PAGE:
Monday October 15, 2012
Worries over the world economy
GLOBAL TRENDS By MARTIN KHOR
Serious concerns emerged at the recent IMF-World Bank meetings in Tokyo on the deteriorating state of the global economy and the paralysis in the US and Europe.
THERE were sobering messages on global economic prospects emerging from the just-concluded 2012 meeting of the World Bank and International Monetary Fund in Tokyo.
The IMF cut its growth projections for most major countries and said the “risks of a serious global slowdown are alarmingly high” in its World Economic Outlook released last week.
Global growth slowed from 5.1% in 2010 to 3.8% in 2011. For this year, the latest IMF estimate is 3.3% global growth, with developed countries barely growing by 1.3% while developing countries expand by 5.3%.
This 2012 forecast is optimistic as it assumes the United States and Europe will resolve their problems in economic policymaking.
The IMF posed the key issue of whether the global economy is merely facing just another temporary bout of turbulence, or whether the slowdown will endure. It said the answer depends on whether the United States and Europe can deal with their short-term challenges.
That is putting the issue blandly. The truth is that it is more difficult today to get recovery going than it was in 2009 in the aftermath of the financial meltdown.
At that time, there was a consensus among the major countries that their collapsing economies had to be boosted through fiscal stimulus, low interest rates and a massive supply of credit. The coordinated actions led to the swift and sharp recovery of 2010.
The policy winds have changed in the past two years. Most developed countries are now more concerned about cutting their budget deficits, and have thus reversed their fiscal policy from stimulus to austerity.
Countries in the Eurozone that are heavily dependent on foreign loans, and do not have the options of printing money or currency depreciation because they have the common currency, have little choice but to cut their public spending.
But even Britain, which enjoys much more policy space, chose drastic budget cuts that have now resulted in a recession.
During the IMF meeting last week, the raging debate on the wisdom of demanding extreme austerity targets for Greece and potentially other countries like Portugal and Spain in exchange for loans, broke out in an open clash.
IMF chief Christine Lagarde said Greece should be given two additional years to meet the drastic budget reduction targets that had been imposed by its creditors (the EU, the European Central Bank and the IMF itself). But the German Finance Minister strongly rebuked her, indicating Germany’s insistence on Greece fulfilling the targets on time as a condition for further loans.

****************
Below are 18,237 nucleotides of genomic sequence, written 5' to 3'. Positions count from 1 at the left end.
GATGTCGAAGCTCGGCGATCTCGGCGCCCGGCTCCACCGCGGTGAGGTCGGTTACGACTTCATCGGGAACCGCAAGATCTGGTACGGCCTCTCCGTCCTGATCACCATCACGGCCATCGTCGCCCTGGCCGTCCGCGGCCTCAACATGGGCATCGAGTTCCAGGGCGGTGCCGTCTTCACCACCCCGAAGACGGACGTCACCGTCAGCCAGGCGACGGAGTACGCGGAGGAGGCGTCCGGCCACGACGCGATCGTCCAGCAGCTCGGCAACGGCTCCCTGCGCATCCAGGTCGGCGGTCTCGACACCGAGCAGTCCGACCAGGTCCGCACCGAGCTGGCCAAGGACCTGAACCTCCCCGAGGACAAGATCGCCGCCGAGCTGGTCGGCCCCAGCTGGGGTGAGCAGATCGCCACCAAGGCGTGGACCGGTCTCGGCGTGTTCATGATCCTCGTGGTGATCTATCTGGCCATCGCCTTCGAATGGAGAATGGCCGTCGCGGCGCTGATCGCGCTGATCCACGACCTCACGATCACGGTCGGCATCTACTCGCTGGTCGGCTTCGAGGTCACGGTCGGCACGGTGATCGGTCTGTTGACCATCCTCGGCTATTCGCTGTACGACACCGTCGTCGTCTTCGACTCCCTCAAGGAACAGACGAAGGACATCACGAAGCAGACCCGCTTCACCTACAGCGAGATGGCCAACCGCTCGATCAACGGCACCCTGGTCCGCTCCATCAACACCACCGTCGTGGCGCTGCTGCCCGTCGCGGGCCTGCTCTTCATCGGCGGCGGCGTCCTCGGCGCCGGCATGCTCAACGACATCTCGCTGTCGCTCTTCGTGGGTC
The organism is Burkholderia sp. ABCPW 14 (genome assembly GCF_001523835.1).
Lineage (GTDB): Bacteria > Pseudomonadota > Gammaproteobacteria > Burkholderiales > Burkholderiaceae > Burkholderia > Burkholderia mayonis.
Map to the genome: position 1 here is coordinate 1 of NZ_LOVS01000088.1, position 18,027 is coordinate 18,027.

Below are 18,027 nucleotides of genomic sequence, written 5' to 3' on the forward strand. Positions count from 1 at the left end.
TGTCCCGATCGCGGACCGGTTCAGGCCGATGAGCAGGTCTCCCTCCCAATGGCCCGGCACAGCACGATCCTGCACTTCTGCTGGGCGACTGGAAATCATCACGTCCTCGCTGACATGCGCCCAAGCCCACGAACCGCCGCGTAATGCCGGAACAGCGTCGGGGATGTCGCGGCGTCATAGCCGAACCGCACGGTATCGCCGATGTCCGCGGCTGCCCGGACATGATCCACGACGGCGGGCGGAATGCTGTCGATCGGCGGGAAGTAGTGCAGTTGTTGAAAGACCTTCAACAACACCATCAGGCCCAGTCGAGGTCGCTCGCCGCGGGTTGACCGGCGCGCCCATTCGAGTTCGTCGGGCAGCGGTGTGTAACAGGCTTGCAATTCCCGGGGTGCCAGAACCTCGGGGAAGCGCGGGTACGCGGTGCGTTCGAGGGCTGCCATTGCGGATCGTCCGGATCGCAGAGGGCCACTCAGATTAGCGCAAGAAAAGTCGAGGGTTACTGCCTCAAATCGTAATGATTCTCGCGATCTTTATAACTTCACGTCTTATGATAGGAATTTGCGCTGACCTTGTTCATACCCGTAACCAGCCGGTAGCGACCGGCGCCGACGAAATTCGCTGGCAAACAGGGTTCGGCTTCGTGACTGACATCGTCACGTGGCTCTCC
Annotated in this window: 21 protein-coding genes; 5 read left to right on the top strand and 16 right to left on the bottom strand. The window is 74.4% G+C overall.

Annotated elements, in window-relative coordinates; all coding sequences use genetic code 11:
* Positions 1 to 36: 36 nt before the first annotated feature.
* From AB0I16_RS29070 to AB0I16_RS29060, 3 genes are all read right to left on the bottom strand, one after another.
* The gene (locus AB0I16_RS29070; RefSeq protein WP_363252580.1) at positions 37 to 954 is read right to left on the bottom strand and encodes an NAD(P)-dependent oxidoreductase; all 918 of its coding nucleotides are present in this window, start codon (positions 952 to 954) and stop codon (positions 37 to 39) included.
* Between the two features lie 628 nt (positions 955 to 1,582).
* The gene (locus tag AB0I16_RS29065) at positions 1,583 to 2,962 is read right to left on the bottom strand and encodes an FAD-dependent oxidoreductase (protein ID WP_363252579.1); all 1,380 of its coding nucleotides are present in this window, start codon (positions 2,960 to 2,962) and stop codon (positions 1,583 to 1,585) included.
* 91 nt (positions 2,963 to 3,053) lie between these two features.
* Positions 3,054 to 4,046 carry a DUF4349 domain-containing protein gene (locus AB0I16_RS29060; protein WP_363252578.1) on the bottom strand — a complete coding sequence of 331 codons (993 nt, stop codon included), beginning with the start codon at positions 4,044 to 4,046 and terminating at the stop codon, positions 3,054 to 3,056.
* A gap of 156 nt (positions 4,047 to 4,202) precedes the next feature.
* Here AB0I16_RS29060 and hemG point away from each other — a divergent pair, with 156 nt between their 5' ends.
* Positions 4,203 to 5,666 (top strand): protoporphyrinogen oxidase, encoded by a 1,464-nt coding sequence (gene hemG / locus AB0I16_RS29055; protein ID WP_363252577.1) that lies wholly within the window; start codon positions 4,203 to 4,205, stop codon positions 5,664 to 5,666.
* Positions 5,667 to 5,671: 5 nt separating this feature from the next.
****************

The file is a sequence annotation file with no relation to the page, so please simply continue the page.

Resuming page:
Meanwhile, Greece is reeling from the spending cuts already made, with GNP falling by 6% and unemployment shooting above 25%. The public mood has reached boiling point, as evident from angry protests during German leader Angela Merkel’s visit to Athens last week.
Europe will remain the epicentre of the global slowdown, with its economy in recession this year and possibly next, even though its crisis has eased with the European Central Bank’s intention to buy government bonds of cash-strapped countries. Since the countries have to adhere to strict austerity and other targets as conditions, Europe’s economy will face contraction.
The United States by contrast has done better with growth of 1.8% in 2011 and a projected 2.2% this year, but unemployment remains.
However, it faces the “fiscal cliff” problem at the end of the year. If the Republicans and Democrats are unable to overcome their differences and arrive at a new budget deal, the package of tax and spending cuts mandated by law will kick in by January next year, and these measures are equivalent to reducing national income by 4%. The implications for the global economy are enormous.
The major developing countries are also slowing down significantly. The latest IMF forecast is of GNP growth in 2012 for China of 7.8% (from 10.4% in 2010), India 4.9% (10.1% in 2010) and Brazil 1.5% (7.5% in 2010).
The developing countries have especially been affected by the sharp decline of exports to Europe.
Thus, the three main concerns about the current global economy are the continuing financial crisis and a severe austerity response in Europe, the confrontational politics and probably greater austerity measures in the United States, and the cooling of the major developing countries’ economies.
At the IMF’s International Monetary and Financial Committee on Oct 13, developing countries’ ministers expressed their fears and frustrations over the situation in the developed countries.
According to a report by Associated Press, China’s Central Bank deputy governor said at the meeting that “a durable solution to the Euro area crisis would provide a much-needed boost to global recovery”, and that uncertainty over government debts in the United States and Japan was slowing recovery and causing “costly spillover effects to the rest of the world.”
South Africa’s Finance Minister Pravin J. Gordhan said: “We should all be committed in our resolve to avoid a worst-case scenario where strains in the euro area deepen, fiscal cliff and debt ceiling problems in the United States are not resolved, and growth in emerging market economies continues to decline.”
Guido Mantega, Brazil’s Finance Minister, told the committee: “Advanced countries should rethink their macroeconomic strategies and avoid simultaneous fiscal contractions and the consequent overburdening of monetary policies. In many advanced countries, fiscal and structural policies are hampered by political paralysis.”
He also expressed concern over monetary easing in the United States and other countries meant to encourage more bank lending, but that some worry could destabilise markets while failing to stave off recession.